Safe Ride pilot run starts

Amber Armstrong

Amber Armstrong

SDSU students and the Brookings community will soon have an alternate ride home after a night out on the town.

Students Association (SA) has teamed up with the Leadership Brookings class, Brookings Area Transit Authority (BATA) and SDSU Student Health to offer a safe ride home.

“We’re concerned about the personal safety of everyone in the community, so that makes having a safe ride a necessity,” said former SA President Ryan Brunner.

Starting March 30, a six-week trial program will run Thursday through Saturday from 9 p.m. until 3 a.m., with only drop-offs between 1 a.m. and 3 a.m. The “Safe Ride” bus will travel a constant loop in two 15-minute intervals, with stops along the way. The entire route takes half an hour to complete.

“The schedule provides consistency for someone riding down or going home. They know when the bus will be there,” said Brunner.

The bus can hold between 20 and 25 people, with a driver and a monitor on the ride. The monitor is there for safety and security reasons. The ride will be free for SDSU students and $5 dollars for anyone else.

The program began due to concern over the high number of drunk drivers on Brookings roads. In 2001, Brookings was no. 1 per capita for DUI arrests. In 2003, Brookings ranked third in the nation for drunk driving. The proposal committee believes this is due, in part, to South Dakota’s extreme weather and long walking distance from residential areas to downtown.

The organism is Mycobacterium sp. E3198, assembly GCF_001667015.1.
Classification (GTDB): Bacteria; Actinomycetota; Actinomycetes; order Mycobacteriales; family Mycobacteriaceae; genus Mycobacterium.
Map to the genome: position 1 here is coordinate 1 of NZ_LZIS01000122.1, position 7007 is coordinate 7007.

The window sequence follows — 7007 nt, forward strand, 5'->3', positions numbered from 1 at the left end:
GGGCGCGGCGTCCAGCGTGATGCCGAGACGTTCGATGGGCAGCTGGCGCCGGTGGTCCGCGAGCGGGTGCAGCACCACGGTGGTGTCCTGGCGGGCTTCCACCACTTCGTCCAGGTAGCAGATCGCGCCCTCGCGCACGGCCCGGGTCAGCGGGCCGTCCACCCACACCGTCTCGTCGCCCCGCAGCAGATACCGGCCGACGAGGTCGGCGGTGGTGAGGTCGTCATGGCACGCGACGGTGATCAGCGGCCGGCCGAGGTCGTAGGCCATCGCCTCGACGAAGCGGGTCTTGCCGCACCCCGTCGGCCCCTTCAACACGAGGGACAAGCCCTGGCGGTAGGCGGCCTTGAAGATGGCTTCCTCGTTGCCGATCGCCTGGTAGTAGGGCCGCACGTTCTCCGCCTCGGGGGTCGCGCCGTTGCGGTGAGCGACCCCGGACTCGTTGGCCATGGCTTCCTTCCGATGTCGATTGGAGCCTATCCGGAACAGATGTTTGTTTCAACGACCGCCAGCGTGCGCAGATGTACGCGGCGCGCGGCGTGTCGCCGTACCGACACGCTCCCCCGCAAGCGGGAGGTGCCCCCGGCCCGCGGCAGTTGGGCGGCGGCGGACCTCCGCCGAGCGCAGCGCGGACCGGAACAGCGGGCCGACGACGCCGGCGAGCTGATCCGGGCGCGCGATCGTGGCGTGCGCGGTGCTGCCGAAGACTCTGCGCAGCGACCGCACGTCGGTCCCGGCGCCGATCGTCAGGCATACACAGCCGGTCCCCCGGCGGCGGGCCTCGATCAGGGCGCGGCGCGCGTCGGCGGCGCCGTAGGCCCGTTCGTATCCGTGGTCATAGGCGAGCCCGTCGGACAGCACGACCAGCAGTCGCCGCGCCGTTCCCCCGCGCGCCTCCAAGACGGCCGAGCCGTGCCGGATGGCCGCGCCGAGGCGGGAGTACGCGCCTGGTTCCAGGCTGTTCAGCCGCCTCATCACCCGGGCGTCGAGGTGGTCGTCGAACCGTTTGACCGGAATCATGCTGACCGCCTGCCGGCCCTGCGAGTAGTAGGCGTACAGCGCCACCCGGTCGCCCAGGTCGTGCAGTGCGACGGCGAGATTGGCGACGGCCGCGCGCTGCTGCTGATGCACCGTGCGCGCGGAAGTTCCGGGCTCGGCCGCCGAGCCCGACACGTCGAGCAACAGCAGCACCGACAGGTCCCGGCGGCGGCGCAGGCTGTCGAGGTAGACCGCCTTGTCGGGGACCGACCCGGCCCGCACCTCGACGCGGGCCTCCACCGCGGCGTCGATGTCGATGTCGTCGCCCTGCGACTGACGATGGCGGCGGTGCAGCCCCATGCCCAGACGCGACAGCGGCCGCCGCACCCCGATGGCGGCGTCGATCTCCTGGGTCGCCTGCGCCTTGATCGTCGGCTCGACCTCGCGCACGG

“We are promoting responsible choices in hopes of reducing DUIs, vandalism to the community and altercations that occur downtown after the bars close their doors,” said Jenna Rowe, a member of the Leadership Brookings class.

Even though the program is intended to give students and community members a safe ride home from the bars, underclassmen under the age of 21 can also utilize the bus services.

The proposal for “Safe Ride” is estimated to cost between $16,000 and $20,000 a school year. The program will receive funds from downtown businesses wanting to advertise. That money will then be doubled in the form of match grants from the federal government and the South Dakota Department of Transportation.

The trial program will be evaluated throughout the rest of the semester through surveys and questionnaires. Brunner said more information will be distributed on how to submit suggestions once the program begins.

“We’re going to make changes and get feedback as we move forward,” said Brunner.

The proposal committee hopes that this form of transportation will limit the number of DUIs and arrests made in Brookings County and provide a safe ride home.

“It’s going to take communication, coordination, and cooperation for what we’re trying to do, but I’m excited about it and I hope it’s supported by students and the community,” said Brenda Schweitzer, a BATA representative.

The bus will stop at each stop every 30 minutes. One bus runs both the Yellow and Blue Line. The Blue Line is a 15-minute cycle and the Yellow Line is a 15-minute cycle.

The stops are as follows: